Acceleration is perhaps the most priceless asset a racehorse can own and Rattan (126lb) used his turn of foot to telling effect at Sha Tin on Saturday afternoon to land a Panasonic Cup that prompted delight for Chad Schofield and a powerful sense of “what might have been” from connections of the pair who chased him home.
Winning trainer Richard Gibson missed saddling the 200th winner of his Hong Kong career due to a trip to Europe to celebrate his father’s 80th birthday but can look forward to other major days with a gelding who quickened at the key moment to get the better of Conte and the Zac Purton-ridden Little Giant in a pulsating finish.
Rattan quickens best under Chad Schofield to land a dramatic Panasonic Cup, picture Hong Kong Jockey Club
However, the reaction of those closest to the placed horses suggest that this is a race that may well have a significant bearing on plenty good races to come.
Runner-up Conte (118lb) had Umberto Rispoli bemoaning a wide draw which he felt cost him the race while paying a handsome tribute to “one of the most beautiful horses I’ve ridden in my life.”
Little Giant’s trainer David Hall hinted that two LONGINES HKIR options are still on the table after his troubled passage under 126lb from stall 10, but Schofield was left beaming at how “one of my favourite horses” erased memories of a frustrating, narrow defeat aboard Glorious Forever in the Sa Sa Ladies’ Purse.
Purton had dictated to Schofield aboard Time Warp in last week’s feature but this time Schofield was able to settle into a perfect midfield slot as Little Giant edged his way across in behind from his wider stall.
Rispoli was forced to work hard to set a true pace aboard Conte from even wider out in stall 14, but the effort of doing so took a toll close home and Rattan swept by late to score by a neck with Little Giant the same distance away in third despite throwing down a highly impressive 22.12 secs for his final 400m.
Schofield, clearly thrilled to have got one over on Purton this time, said: “Rattan’s been a great horse for me - that’s the fourth time we’ve won together - and he’s improved a lot.”
“I thought he was a live chance going into last year’s Derby. He didn’t quite get the trip there but he has a very good turn of foot over 1400m or a mile and I believe he could run next in the Chevalier Cup over a mile here on November 25.”
Rispoli was clearly frustrated to be collared late on Conte but was also proud of the way John Size’s powerful gelding battled on his first run since June.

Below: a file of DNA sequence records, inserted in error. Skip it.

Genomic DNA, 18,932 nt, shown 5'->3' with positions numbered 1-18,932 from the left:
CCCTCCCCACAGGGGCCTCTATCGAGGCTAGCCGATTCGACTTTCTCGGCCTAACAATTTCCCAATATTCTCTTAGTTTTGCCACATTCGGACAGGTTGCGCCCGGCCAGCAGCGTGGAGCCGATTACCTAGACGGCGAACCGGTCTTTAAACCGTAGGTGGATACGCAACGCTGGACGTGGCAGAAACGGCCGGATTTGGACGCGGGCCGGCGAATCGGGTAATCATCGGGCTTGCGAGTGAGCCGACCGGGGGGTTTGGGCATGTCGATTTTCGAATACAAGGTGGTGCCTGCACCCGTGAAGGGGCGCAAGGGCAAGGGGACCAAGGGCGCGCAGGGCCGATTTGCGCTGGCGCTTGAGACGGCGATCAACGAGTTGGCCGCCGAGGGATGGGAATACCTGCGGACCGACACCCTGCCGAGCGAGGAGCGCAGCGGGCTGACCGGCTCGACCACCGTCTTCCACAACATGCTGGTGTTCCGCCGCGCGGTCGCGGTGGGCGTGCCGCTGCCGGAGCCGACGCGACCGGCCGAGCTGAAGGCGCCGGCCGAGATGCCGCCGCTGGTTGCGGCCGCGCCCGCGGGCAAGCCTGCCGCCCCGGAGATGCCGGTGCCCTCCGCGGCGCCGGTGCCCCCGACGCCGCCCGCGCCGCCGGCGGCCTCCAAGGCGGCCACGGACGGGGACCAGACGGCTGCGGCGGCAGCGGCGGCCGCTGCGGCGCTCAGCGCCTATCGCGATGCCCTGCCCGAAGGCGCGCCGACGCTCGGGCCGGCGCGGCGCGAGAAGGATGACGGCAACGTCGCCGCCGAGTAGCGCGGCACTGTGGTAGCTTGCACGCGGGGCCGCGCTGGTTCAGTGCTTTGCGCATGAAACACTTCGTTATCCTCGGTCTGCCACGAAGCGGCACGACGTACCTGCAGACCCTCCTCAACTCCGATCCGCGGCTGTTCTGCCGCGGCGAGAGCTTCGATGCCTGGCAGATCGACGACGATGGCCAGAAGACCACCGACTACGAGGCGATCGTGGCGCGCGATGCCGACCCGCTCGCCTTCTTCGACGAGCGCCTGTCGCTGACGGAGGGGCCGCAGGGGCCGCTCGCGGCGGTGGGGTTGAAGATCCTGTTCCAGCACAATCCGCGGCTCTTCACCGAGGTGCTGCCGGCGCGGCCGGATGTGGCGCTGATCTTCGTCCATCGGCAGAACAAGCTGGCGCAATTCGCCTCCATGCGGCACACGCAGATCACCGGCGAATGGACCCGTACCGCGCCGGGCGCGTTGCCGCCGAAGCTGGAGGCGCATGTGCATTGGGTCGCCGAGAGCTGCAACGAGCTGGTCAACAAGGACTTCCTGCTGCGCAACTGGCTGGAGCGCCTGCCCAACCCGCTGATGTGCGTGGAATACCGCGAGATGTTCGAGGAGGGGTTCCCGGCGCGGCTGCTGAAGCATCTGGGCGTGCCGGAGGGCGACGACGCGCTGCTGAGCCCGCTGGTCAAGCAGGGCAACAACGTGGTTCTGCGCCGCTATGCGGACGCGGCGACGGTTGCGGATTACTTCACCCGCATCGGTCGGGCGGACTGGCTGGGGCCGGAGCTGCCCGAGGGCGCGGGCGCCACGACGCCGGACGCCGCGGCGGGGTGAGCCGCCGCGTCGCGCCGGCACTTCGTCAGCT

“He’s an amazing horse and I think he would have won with a better draw,” he said. “That was his first run in Class 1 and his first run of the season so to do that from such a wide gate tells you how much ability he has.”
Hall didn’t have too much time to digest Little Giant’s performance as he was straight back into the fray with a winner as Matthew Poon, completing a double, forced Nuclear Power ahead close home in the Panasonic Kitchen Handicap (1200m).
However, the Aussie handler remains firmly of the opinion that Little Giant “lost no admirers whatsoever in defeat” and will consult with the Wizard Syndicate before deciding on whether to take a crack against the elite performers in either the LONGINES Hong Kong Sprint or LONGINES Hong Kong Mile.
“I think you have to say it all came down to the barrier,” he reflected. “You can only imagine how much closer Little Giant would have been early on with stall 3 rather than 10 and I have to think he could have won with the box seat run.
“It’s not the perfect scenario to think about going into Group 1 company after a defeat, but if he’d won today we would almost have been forced to go to one of the International races.
"Let’s see what the owners have to say but, put it this way, the question of whether to go for it will definitely be asked."
Freedman finale ends on a positive note thanks to Whyte and Honest Way
Michael Freedman marked his final day as a trainer in Hong Kong with an emotional winner when Honest Way came with a perfectly-timed challenge under Douglas Whyte to land R2.
Whyte had promised he would help send the departing handler out with a winner during a midweek dinner and Freedman - returning to train in Australia for personal reasons - was keen to look forward rather than back as he reflected on his frustrating 15-month stay.
“It’s been a bit of a rocky road, for sure, but we’ll chalk it up to experience,” he said. “I’d love to have a horse good enough to come back here for one of the International races in the future - that would be high on the bucket list.”